What I did make –

8 ozs cream cheese, softened
1 cup extra sharp cheddar, shredded at room temperature
3 Tbs well drained horseradish
1 cup minced dried cranberries
3 scallions minced
1/2 cup chopped pecans

Coating:
1 Tbs chives, minced
3 scallions, minced
1/2 cup dried cranberries, minced

Combine cream cheese, cheddar, and horseradish until well combined. Add in cranberries, scallions, and pecans. Roll into a ball and cover with plastic and chill until firm.

When ready to serve, mix coating ingredients in a wide bowl, and roll cheese ball in to cover, pressing in as necessary. Serve with crackers or toasted bread.

23 December 2017 – for Christmas Eve.
Never hurts to try something new, esp. if it is really good – and um, it was.

Cranberry Relish

I really feel like I have been making this for 20-something years, and when I get right down to – that’s not too far off the mark. Yikes. How old am I? Well the other option is not being older (ie: dead), so I will take what I can get. More Cranberry Relish for me and my friends. And not being dead …D&D_2286

I grew up with the cranberry sauce in a can – with the funny little ridges. And do not get me wrong, I loved that stuff. No, really loved it, but this recipe was just such a lucky, fortunate fluke – sometimes you just have to take the wins where you can get them.

So many people think, ugh – horseradish, but honestly. Give it a go – even if you only do a half recipe while the fresh cranberries are on sale (at the Publix). You might just find a new favorite.

Other advantages – keeps well in the fridge for months; is excellent with other roasted meats, esp. chicken and pork; and amazingly good on the obligatory leftover turkey sandwich on white bread with bleu cheese dressing (miss you, Walt). Oh, and good on a cheese plate as well – sweet and sour with a little heat from the horseradish. I have a friend that I make this for that uses it on a peanut butter and “jelly” sandwich. O…kay. I will never do that but I am glad he does and enjoys it. To each his own.

How do I explain the cloves? This recipe is the only reason I buy ground cloves.
Definition – “the dried flower bud of a tropical tree, Syzygium aromaticum, of the myrtle family.” Means nothing, thank you dictionary.com. Oh, and “Food Lover’s Companion,” my go to food bible – again – thanks for nothing. Just spend the money and get the tiny jar of ground cloves. It is kind of like allspice in way – hard to explain, complex, but in this case, very necessary.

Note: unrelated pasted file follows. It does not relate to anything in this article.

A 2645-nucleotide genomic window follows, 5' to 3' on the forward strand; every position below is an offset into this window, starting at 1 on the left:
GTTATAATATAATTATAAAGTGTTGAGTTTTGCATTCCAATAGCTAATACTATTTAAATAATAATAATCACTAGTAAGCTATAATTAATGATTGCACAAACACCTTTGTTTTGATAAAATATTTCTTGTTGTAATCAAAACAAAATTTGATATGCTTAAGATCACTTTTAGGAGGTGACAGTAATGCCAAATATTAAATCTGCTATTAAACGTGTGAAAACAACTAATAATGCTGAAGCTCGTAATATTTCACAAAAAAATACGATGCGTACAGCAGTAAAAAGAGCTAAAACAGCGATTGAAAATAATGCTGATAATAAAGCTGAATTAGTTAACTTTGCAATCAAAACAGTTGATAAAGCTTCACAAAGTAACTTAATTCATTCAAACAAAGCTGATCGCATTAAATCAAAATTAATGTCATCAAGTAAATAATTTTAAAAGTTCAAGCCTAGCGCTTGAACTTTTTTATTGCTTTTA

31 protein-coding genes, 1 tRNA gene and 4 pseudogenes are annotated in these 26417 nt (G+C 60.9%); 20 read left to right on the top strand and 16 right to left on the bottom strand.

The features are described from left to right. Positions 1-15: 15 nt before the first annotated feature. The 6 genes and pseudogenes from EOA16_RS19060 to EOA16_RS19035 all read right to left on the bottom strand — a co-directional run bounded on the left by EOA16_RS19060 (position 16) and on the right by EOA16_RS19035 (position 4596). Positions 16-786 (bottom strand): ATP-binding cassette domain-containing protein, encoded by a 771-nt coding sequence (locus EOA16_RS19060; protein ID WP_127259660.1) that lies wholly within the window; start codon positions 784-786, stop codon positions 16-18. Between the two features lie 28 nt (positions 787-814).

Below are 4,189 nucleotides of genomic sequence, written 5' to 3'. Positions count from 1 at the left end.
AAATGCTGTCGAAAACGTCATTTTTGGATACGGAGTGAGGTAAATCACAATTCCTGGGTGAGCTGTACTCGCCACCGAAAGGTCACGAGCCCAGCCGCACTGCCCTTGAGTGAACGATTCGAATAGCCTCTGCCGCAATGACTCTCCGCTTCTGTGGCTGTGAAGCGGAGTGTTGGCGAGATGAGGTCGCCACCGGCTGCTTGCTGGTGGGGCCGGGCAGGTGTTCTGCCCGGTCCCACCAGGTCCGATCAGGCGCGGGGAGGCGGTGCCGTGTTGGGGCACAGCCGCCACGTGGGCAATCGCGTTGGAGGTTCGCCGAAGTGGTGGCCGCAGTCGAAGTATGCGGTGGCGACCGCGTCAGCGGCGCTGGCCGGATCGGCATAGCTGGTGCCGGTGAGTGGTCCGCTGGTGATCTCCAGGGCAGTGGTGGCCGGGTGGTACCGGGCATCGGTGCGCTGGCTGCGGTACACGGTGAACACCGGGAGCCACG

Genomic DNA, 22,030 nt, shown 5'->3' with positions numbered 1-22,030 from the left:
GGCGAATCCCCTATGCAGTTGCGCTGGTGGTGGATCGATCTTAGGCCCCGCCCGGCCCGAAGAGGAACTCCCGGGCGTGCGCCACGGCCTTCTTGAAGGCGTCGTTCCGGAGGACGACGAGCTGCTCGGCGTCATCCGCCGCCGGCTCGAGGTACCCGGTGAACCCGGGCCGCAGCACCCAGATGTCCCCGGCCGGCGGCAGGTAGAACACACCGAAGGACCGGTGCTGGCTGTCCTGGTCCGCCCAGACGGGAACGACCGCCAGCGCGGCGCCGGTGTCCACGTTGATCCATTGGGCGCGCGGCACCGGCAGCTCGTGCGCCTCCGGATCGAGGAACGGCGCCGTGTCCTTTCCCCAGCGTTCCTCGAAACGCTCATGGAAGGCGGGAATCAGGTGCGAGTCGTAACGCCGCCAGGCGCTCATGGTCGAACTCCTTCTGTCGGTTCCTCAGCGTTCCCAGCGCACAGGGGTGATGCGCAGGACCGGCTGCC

2 packages (6 cups) fresh cranberries
2 cups sugar
1 1/2 cups fresh orange juice
1/3 cup prepared horseradish, just drain it a bit
1/2 tsp ground cloves

Rinse cranberries, removing any that seem suspect. Combine sugar and orange juice in a large saucepan. Heat on medium heat until sugar is dissolved. Add cranberries and mix until the cranberries start to burst. Simmer for a bit. Let cool completely. Mix in the horseradish and the cloves. Refrigerate.  This will keep for months. And that is an excellent thing. Because you never know when you are going to need it. Yes, need it.

Always check the horseradish and cloves before making. Usually, this is when I buy horseradish and cloves for the year. Cloves keep a little better, but you might need to add more than usual, but I have learned my lesson with the horseradish. Unless you have access to a horseradish root (lucky devil), get the freshest prepared horseradish you can – if it somewhere close to local – all the better. This is the time of year, I use horseradish a lot.

11 November 2017 – appetizer potluck at work for sweet potato ham biscuits

D&D_136318 November 2017 – gifts – Sandy, Traci, Joyce, Doug, Tony. Elaine, Josh … etc.

20 November 2017 – Thanksgiving

Cranberries on sale – at the Publix right now – 2 packages for $3. Excellent. I will just keep making this for the next month for sure. There is never enough cranberry relish and never enough friends to share it with.

D&D_1389_iPhone

Me taking pictures again. Not horrible, but not great either. Rhino in the bkgd.

Source: Since 1998 or so – Southern Living, I think, or maybe not. Who knows at this point, and does it really matter if you’ve been doing it for almost twenty years?

Mini Cheese Ball Bites